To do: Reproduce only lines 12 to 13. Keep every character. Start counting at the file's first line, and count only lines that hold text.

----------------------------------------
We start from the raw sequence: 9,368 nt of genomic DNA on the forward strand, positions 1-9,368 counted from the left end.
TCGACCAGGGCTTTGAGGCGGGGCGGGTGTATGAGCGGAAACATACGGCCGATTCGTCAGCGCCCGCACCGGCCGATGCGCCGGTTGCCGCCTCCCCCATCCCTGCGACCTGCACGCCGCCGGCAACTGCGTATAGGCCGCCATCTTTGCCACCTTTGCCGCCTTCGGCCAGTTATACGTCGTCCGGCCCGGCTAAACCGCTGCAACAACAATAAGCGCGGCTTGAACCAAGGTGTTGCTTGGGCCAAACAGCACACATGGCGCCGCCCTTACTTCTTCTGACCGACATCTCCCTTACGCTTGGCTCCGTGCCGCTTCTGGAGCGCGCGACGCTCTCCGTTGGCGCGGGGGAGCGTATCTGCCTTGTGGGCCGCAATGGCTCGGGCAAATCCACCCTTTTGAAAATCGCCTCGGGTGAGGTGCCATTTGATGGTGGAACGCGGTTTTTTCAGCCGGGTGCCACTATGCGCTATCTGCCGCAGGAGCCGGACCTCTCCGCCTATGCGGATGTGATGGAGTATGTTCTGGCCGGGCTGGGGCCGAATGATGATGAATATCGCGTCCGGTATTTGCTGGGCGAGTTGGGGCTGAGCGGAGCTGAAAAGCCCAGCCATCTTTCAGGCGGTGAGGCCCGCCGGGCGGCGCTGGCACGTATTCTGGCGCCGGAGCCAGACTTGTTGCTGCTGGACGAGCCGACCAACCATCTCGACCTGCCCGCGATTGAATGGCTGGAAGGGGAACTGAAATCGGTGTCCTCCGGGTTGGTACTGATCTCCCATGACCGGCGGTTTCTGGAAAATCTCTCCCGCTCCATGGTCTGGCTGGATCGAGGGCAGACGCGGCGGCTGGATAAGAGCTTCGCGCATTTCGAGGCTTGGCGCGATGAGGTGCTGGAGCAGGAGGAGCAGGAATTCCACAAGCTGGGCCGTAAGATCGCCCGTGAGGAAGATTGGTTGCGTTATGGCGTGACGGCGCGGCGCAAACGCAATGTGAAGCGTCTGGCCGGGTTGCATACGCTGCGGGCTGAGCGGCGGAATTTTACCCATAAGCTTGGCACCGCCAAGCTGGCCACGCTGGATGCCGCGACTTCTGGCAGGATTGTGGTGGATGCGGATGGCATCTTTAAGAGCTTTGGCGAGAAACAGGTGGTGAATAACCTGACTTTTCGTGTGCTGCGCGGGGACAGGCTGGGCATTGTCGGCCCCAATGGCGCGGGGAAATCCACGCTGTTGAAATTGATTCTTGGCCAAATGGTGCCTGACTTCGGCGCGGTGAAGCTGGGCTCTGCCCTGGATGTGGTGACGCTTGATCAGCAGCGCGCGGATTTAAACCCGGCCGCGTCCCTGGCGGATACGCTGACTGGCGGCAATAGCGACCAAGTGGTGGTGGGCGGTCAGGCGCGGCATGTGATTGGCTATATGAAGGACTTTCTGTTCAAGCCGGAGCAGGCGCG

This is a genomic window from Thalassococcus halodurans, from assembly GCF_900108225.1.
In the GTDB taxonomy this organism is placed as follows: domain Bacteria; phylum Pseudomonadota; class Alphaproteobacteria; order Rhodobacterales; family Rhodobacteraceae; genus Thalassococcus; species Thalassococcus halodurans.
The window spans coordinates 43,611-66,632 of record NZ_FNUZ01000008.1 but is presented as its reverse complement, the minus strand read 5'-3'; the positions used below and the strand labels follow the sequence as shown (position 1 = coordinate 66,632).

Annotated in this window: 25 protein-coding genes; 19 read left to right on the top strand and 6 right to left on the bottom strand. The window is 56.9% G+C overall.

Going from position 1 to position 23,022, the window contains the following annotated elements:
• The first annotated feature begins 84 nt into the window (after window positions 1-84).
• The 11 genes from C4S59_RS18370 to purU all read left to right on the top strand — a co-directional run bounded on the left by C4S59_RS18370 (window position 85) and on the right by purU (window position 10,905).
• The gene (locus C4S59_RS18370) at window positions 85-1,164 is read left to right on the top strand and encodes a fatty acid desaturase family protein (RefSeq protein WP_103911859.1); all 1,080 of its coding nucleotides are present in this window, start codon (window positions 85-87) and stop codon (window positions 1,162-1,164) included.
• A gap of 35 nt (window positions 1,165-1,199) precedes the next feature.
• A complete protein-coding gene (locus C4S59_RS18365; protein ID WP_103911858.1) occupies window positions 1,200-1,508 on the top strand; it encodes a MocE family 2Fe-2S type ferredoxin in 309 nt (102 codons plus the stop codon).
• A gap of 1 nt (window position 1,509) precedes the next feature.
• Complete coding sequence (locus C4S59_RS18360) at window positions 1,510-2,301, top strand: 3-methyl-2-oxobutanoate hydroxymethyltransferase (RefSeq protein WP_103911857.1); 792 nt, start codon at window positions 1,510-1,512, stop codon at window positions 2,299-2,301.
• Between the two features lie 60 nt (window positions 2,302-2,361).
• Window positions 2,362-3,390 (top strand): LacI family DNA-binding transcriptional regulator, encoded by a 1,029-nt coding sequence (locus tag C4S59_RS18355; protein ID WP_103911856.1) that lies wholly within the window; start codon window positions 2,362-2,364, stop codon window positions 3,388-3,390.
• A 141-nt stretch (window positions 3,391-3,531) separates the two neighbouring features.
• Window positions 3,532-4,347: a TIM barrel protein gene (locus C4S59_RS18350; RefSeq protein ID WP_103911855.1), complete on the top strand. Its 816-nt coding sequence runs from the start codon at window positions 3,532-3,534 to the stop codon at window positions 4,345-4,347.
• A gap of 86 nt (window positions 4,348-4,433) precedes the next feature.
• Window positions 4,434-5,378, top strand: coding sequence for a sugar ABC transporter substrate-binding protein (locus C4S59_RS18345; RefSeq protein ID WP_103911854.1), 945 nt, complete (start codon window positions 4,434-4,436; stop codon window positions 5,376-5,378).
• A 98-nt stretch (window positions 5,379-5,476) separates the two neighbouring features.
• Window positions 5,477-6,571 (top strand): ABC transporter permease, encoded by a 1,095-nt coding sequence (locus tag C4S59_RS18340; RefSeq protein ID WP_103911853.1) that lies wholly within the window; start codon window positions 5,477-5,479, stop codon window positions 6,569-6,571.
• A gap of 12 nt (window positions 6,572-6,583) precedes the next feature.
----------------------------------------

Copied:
• A complete protein-coding gene (locus C4S59_RS18365; protein ID WP_103911858.1) occupies window positions 1,200-1,508 on the top strand; it encodes a MocE family 2Fe-2S type ferredoxin in 309 nt (102 codons plus the stop codon).
• A gap of 1 nt (window position 1,509) precedes the next feature.